South Africa and Taxpayer Audits, Voluntary Compliance
Employees’ Tax Audits
The South African Revenue Service (SARS) implemented a new initiative concerning employees’ tax audits, aimed specifically at travel allowances, employee tax treatment of remuneration paid to expatriate employees, and employee share incentive plans (or “schemes”).
This article is republished from “Recent SARS Audit Initiative,” published by the KPMG International member firm in South Africa. To view the original article online, click here.
Taxpayers may have received a “limited scope audit questionnaire” containing questions relating to one of the above three categories, and may receive three separate questionnaires covering each category if all three apply to a particular taxpayer.
In the three questionnaires, SARS generally indicated an audit of the taxpayer’s last five years of assessment. The questionnaires are fairly comprehensive and include requests for specific information pertaining to a company’s expatriate workforce, share incentive schemes, and travel allowance policy.
Each questionnaire must be signed by the public officer, and is to be accurately completed. It includes a note to the effect that although the audit is limited to selected areas of compliance, a comprehensive audit could follow if areas of non-compliance are identified.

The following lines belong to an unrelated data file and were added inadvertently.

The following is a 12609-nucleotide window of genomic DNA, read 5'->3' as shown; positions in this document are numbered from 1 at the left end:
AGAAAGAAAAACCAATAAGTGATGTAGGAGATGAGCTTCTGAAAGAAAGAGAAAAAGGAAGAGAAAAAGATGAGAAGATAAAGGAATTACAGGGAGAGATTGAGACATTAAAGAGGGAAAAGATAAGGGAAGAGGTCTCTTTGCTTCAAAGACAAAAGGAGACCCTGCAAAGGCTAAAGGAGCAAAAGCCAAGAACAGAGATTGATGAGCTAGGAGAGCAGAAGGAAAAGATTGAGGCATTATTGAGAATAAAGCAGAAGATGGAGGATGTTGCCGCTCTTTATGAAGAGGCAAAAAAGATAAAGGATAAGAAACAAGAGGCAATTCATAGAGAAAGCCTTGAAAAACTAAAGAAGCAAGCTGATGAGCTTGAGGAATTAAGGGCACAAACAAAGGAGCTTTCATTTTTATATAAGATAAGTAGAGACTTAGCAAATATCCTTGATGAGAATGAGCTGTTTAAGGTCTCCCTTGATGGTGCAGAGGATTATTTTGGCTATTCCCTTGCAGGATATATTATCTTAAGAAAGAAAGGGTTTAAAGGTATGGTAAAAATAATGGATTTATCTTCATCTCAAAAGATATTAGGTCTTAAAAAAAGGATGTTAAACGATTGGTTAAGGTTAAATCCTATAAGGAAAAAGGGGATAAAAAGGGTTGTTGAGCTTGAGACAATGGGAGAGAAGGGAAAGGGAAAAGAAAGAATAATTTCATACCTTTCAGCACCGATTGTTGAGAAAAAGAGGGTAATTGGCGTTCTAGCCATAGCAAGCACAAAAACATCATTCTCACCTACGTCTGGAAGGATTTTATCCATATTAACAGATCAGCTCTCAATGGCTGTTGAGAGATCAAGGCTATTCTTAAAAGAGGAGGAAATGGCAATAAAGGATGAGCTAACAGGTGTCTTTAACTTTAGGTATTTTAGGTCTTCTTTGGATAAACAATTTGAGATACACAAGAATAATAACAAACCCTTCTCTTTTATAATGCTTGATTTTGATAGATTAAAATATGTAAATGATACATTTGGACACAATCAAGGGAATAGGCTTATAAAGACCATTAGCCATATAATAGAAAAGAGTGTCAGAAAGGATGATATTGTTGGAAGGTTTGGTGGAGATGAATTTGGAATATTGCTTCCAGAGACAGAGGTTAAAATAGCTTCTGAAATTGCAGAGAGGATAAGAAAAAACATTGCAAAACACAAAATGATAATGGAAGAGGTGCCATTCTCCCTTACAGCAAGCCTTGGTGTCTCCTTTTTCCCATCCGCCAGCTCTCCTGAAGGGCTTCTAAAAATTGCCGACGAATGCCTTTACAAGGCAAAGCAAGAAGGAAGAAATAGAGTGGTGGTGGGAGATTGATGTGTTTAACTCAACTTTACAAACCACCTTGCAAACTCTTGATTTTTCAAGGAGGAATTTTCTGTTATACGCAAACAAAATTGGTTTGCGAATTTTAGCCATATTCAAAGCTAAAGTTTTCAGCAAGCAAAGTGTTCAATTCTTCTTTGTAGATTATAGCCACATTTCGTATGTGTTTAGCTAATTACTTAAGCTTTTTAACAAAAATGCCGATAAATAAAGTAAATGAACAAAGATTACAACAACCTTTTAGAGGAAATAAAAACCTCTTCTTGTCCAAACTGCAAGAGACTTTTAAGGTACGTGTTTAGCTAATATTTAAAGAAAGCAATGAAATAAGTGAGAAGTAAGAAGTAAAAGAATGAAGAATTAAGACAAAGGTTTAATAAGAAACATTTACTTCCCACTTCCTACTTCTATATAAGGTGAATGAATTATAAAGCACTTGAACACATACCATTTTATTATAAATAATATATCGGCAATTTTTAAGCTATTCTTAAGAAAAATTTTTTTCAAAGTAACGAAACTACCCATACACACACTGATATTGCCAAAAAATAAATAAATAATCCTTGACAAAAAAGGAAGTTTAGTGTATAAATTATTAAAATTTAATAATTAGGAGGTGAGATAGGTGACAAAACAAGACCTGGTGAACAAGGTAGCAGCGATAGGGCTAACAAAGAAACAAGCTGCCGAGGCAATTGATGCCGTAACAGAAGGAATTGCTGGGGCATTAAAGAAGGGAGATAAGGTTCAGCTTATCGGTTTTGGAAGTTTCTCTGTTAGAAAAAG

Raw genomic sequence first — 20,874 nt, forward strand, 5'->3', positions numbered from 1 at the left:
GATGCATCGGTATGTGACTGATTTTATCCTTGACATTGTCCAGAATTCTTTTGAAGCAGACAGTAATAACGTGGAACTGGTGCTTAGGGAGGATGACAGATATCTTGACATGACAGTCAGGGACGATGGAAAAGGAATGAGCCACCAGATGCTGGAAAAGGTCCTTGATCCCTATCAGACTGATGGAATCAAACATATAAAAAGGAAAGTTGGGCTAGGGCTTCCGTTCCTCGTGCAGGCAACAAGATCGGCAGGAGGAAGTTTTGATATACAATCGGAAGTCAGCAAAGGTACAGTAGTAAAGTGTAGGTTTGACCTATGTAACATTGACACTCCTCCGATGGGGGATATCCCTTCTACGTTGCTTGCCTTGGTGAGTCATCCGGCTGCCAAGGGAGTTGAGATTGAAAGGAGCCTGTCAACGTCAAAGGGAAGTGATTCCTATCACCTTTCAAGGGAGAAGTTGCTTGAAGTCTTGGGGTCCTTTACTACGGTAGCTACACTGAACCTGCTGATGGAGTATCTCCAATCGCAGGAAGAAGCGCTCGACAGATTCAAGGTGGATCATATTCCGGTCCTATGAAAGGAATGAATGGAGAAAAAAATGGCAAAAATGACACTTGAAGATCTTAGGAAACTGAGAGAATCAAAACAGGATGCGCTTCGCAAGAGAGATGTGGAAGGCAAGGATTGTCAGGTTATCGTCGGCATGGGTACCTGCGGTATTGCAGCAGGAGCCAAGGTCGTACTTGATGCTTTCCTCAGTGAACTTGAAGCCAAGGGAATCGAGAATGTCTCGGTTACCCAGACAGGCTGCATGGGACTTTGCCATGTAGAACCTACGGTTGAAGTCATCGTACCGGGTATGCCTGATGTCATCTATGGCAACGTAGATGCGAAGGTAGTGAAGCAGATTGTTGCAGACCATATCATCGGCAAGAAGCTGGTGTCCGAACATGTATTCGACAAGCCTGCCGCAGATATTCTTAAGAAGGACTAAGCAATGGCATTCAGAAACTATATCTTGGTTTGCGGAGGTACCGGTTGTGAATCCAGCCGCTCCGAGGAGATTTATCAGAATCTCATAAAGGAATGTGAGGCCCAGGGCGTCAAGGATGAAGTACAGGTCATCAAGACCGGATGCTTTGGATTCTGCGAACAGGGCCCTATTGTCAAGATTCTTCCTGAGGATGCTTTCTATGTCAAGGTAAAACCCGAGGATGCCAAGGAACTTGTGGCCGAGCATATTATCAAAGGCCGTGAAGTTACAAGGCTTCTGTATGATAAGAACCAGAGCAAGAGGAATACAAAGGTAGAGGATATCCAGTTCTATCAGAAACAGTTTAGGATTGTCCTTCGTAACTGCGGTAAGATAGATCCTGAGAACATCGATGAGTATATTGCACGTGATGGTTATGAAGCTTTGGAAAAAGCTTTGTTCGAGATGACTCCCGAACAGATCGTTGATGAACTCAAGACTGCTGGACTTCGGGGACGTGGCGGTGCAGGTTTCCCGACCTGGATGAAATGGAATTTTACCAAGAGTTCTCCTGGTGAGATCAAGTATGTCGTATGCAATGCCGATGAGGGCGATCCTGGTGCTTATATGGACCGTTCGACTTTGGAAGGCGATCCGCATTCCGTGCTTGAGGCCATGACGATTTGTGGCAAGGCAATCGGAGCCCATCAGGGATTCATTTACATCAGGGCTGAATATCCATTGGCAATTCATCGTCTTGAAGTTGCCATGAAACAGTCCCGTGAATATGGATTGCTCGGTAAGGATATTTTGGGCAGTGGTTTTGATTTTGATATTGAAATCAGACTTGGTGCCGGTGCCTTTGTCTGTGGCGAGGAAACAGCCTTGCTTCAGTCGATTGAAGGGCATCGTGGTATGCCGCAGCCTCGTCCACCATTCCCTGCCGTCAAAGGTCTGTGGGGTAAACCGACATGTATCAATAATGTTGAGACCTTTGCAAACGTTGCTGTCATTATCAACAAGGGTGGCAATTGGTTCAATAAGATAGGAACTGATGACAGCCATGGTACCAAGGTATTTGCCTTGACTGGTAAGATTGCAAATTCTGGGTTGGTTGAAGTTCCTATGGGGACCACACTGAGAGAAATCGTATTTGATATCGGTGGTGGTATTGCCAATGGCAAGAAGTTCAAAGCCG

In addition to interest charges, penalties of up to 200 percent could apply to any shortfall of employees’ tax identified by SARS as a result of the audit process. This is in contrast to the situation when SARS states that a voluntary disclosure of issues known to a taxpayer prior to a SARS audit will result in a reduction of penalties and no additional tax will be charged.
Prudent taxpayers will consider taking proactive steps to determine whether their employees’ tax matters are being conducted in accordance with the applicable tax law and SARS practice, and will also determine whether to seek advice if they are issued one or more of the questionnaires, being mindful that any response to SARS could form the basis of a later Objection, Alternative Dispute Resolution, or Appeal process with SARS.
Voluntary Disclosure Program
The Finance Minister, Pravin Gordham, announced in the budget speech earlier this year that SARS would implement a voluntary disclosure program.
The voluntary disclosure program — which would apply to all taxes (including employees’ tax) — will run for 12 months from 1 November 2010 to 31 October 2011.
Defaulting taxpayers who are unaware of any pending or current investigation into their tax affairs may consider relief under the program, if they make a complete disclosure of a default that would trigger additional tax or penalty/interest charges. Defaulting taxpayers, in certain limited circumstances, may also consider using the voluntary disclosure program in situations when a current investigation is taking place.
The voluntary disclosure program will provide qualifying taxpayers with certain benefits ranging from amnesty from any criminal prosecution, to a waiver of additional taxes, penalties (other than administrative penalties) and interest of up to 100 percent, arising from a previous default which must have occurred prior to 17 February 2010.